The ATTiny 85 specs:

  • 8 Bit Data Bus
  • 20 MHz Max Clock Frequency ( w/ external crystal )
  • 8 kB Program Memory Size
  • 2.7 V to 5.5 V Operating Supply Voltage
  • 6 I/O Pins
  • 512 bytes of RAM

Limitations:

Two things you cannot do from the IDE: burn the bootloader and use the serial monitor. Some libraries will work, most will not.  There is no short circuit or reverse polarity protection, so be careful or you will certainly destroy the board, and, if connected via USB (which it really should not be if using external power) the computer could be damaged as well.

SAMPLE IDE OUTPUT

The IDE, as with other Arduino’s, displays the compiler and upload progress in the text area below the coding window.  Several rather bothersome messages can show, but, not to worry, it is normal. See my sample output below.

Sketch uses 668 bytes (11%) of program storage space. Maximum is 6,012 bytes.
Global variables use 9 bytes of dynamic memory.
Running Digispark Uploader…
Plug in device now… (will timeout in 60 seconds)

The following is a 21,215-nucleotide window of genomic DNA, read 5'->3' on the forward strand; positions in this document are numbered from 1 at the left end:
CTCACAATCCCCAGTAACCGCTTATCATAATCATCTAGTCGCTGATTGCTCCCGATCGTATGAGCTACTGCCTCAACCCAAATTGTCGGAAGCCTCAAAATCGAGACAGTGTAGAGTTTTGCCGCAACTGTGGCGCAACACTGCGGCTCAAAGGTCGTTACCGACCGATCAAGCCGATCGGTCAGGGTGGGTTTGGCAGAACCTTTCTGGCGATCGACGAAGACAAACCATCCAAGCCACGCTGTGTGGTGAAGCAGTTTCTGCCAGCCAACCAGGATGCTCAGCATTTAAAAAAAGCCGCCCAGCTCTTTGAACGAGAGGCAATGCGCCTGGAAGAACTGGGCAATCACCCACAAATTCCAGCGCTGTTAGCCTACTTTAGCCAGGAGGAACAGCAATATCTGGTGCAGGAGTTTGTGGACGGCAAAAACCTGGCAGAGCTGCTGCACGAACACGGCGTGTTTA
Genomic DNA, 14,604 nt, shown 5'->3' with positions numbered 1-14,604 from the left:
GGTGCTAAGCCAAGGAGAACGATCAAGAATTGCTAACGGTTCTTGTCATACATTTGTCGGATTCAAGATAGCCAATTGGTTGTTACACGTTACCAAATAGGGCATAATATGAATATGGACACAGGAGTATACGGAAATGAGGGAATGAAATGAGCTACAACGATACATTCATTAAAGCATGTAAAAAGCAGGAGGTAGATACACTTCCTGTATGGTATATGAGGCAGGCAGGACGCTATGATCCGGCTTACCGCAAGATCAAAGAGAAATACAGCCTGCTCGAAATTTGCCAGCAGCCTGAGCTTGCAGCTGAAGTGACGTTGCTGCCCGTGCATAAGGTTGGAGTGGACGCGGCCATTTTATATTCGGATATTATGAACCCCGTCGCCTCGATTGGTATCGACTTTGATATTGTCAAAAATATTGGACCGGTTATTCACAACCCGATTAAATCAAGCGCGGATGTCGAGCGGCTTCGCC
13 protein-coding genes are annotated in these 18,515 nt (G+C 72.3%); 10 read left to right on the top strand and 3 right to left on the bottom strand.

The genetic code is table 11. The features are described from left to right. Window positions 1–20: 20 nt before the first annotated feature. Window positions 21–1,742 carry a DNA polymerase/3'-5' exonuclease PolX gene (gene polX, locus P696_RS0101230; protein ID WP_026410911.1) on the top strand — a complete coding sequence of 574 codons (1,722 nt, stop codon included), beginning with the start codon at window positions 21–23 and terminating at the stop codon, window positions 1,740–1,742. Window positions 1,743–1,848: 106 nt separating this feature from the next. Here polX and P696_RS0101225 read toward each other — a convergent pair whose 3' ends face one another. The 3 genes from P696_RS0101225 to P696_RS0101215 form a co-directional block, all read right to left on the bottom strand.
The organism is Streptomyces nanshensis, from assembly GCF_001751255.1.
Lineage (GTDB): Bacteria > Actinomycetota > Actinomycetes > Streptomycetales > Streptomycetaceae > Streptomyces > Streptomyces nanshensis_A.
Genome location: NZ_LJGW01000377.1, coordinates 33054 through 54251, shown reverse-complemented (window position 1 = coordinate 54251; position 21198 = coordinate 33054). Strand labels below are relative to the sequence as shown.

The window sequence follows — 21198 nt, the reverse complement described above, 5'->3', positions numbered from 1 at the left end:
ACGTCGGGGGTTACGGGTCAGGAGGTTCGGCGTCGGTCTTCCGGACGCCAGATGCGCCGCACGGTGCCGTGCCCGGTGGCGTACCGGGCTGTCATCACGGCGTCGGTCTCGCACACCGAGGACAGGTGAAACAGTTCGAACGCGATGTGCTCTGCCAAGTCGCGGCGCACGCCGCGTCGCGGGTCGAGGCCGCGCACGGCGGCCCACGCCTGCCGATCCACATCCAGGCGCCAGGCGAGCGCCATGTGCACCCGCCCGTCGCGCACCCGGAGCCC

> Please plug in the device …
> Press CTRL+C to terminate the program.
> Device is found!
connecting: 16% complete
connecting: 22% complete
connecting: 28% complete
connecting: 33% complete
> Device has firmware version 1.6
> Available space for user applications: 6012 bytes
> Suggested sleep time between sending pages: 8ms
> Whole page count: 94  page size: 64
> Erase function sleep duration: 752ms
parsing: 50% complete
> Erasing the memory …
erasing: 55% complete
erasing: 60% complete
erasing: 65% complete
>> Eep! Connection to device lost during erase! Not to worry
>> This happens on some computers – reconnecting…
>> Reconnected! Continuing upload sequence…
> Starting to upload …
writing: 70% complete
writing: 75% complete
writing: 80% complete
> Starting the user app …
running: 100% complete
>> Micronucleus done. Thank you!

Micronucleus is the name of the bootloader.  The disconnect message was a little disturbing, but not a problem.

Maybe I’ll adapt my Battlestar Galactica LCD game to this thing…

Here is a link to the Trinket posts on the blog. It is very similar to the DigiSpark.

digiStump is the maker of the device and they have other products as well. Take a gander around their site. There is a nice Wiki page and forums.

Finally, you can purchase one from Amazon for $4.88 each.  Of course, you can support digiStump by purchasing the device from them, they sell it for $8.95, a little higher than Amazon, but you will be supporting the makers and encourage further development of the product.